Tuesday, March 11, 2014

Remembering Auntie Jan

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Six years ago, an amazing woman left this world way too early.  Her name was Janice and she was my aunt.  

Auntie Jan was always supportive of my love for writing, so I think it's appropriate that March 11th will forever be dedicated to remembering her.  So today I am putting aside all my creative posts to focus on celebrating her. 

Last year I wrote this particularly powerful post in remembrance of Auntie Jan.  It is easily the most heartfelt and personal post on my blog, but it is the one that I am most proud of.  I cannot read it without ending up in tears.  It is raw and emotional.  Please consider reading it before continuing to read today's post.

When I wrote about her last year, I mentioned that I have little hints of her hidden throughout my home.  Two of my favorite things that remind me of her are the ring she gave me before she died and her handwritten chocolate chip cookie recipe (pictured below).

Remembering Auntie Jan from And Next Comes L

I admitted that I did not remember the story behind the ring, but thankfully, my grandpa and his cousin Lloyd were able to fill in the gap.  The ring is a family heirloom.  Apparently, the ring can be traced all the way back to my grandpa's great grandmother.  For generations it was passed down to the youngest daughter in that family.  However, my Great Grandma Bing only had sons, so the ring was then passed down to the youngest daughter of her oldest son.  That daughter was my Auntie Jan.  Jan also had three sons and no daughters.  She was then free to pass the ring down to whomever she chose.  Jan had decided to give the ring to me as I am the youngest female in my generation.  My grandpa informs me that the ring is probably worthless in terms of monetary value.  However, it is a constant reminder of Auntie Jan, which makes it worth something, at least to me.

Another constant reminder I have of Auntie Jan is the recipe book she put together for a bridal shower gift.  More importantly, there's a handwritten recipe for her delicious chocolate chip cookies in the book.  Every March I whip up a batch of these cookies.  Okay, I whip up a batch on other occasions too, but I do make a point to make some every March.  It is my way of connecting with her, even if it's just through seeing her words written on the page.

In celebration of my Auntie Jan, I am going to share the recipe so that you can enjoy a cookie or two or three of your own.  Seriously, these are the best chocolate chip cookies ever.  They are moist, chewy, and so fricking good.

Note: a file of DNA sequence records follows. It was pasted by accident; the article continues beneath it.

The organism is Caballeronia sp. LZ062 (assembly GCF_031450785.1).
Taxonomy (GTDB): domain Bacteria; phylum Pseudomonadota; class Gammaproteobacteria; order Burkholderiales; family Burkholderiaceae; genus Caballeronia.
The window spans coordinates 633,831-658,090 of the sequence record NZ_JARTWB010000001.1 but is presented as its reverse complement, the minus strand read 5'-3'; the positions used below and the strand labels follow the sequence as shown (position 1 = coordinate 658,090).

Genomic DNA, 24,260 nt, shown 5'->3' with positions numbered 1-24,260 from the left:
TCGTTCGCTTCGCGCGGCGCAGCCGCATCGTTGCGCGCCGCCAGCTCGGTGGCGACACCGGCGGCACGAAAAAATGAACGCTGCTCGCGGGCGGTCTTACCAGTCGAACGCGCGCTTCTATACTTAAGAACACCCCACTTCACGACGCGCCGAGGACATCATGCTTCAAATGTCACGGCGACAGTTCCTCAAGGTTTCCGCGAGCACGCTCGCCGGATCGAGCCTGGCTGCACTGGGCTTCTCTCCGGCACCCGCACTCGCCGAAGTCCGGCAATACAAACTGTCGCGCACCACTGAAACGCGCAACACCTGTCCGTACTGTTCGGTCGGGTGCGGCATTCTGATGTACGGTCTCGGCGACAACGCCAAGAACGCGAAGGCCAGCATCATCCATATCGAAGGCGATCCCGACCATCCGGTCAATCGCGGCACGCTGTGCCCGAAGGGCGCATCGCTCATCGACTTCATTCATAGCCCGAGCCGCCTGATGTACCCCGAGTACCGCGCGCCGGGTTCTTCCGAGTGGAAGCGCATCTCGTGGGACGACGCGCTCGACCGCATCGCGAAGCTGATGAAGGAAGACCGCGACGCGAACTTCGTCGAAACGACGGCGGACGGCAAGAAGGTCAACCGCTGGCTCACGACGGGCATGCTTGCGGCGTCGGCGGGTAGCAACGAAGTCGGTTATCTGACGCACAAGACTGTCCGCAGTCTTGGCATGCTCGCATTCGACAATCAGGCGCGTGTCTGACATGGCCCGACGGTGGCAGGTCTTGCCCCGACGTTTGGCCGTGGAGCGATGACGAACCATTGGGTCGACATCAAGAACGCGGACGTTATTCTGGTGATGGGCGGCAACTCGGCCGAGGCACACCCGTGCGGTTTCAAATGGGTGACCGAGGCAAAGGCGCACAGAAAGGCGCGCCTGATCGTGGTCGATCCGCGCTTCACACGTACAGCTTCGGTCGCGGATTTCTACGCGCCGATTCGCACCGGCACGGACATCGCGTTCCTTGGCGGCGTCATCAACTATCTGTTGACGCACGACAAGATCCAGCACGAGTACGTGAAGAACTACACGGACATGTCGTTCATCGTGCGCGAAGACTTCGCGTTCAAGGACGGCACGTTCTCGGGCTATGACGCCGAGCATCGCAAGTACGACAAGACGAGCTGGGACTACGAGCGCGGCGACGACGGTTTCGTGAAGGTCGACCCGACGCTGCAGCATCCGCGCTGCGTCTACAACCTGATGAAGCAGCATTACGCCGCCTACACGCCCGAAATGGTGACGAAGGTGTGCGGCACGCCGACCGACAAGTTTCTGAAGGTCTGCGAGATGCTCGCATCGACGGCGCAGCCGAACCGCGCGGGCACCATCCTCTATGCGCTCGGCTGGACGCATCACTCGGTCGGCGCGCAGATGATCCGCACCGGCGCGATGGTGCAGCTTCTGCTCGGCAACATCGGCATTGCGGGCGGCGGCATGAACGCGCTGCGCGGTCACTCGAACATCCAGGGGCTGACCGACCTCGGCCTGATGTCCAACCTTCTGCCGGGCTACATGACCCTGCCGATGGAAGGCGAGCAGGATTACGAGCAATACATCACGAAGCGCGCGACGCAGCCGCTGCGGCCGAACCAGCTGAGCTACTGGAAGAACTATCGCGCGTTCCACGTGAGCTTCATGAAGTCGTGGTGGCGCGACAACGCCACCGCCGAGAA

I have tried modifying the recipe in the past to make them healthier, but after protests from my husband, I now know not to mess around with Jan's recipe.  As my husband says, "If I'm going to have a chocolate chip cookie, then I do not want it to be healthy.  I expect it to be full of sugar."  

So here are the best damn chocolate chip cookies you'll ever taste, sugar and all.

Auntie Jan's chocolate chip cookies recipe from And Next Comes L

Auntie Jan's Chocolate Chip Cookies Recipe

Serves: one or ten (her words, not mine)

  • 2 squares of margarine - soften
  • 2 eggs - beaten
  • 1 cup white sugar
  • 1/2 cup brown sugar
  • 2 cups white flour
  • 1 tsp baking soda
  • 1/2 tsp salt
  • 1 1/4 cup chocolate chips (I often do 1 1/2 cups!)
  1. Soften margarine in the microwave for approximately 40 seconds).
  2. Add sugars and eggs.  Mix well.
  3. Add flour, baking soda, salt, and chocolate chips.  Mix well.
  4. Drop from spoon on to greased cookie sheet.
  5. Bake at 350° for 10-12 minutes until very light brown.
  6. Enjoy!

Remembering Jan: More than the Disease She Battled

If you read this post, then you'll know that my Auntie Jan battled ovarian cancer.  Of course, I want her to be remembered for more than just the disease that took her life.  She deserves to be remembered for her love, her sense of humor, and her delicious chocolate chip cookies, which you can now enjoy anytime you'd like.  

However, I cannot carry on her legacy without educating others about ovarian cancer.  Breastfeeding can help lower your risk and it is just one of the ways that I hope to protect myself from the disease.  I will be celebrating 4 and a half years straight (or 54 consecutive months, but who's counting?) on March 13th.  Each day and month helps to lower my risk.  

So please educate yourself on the disease.  The faces of ovarian cancer are our mothers, grandmothers, sisters, daughters, and aunts.  

For more information on ovarian cancer and prevention methods, please check out these resources: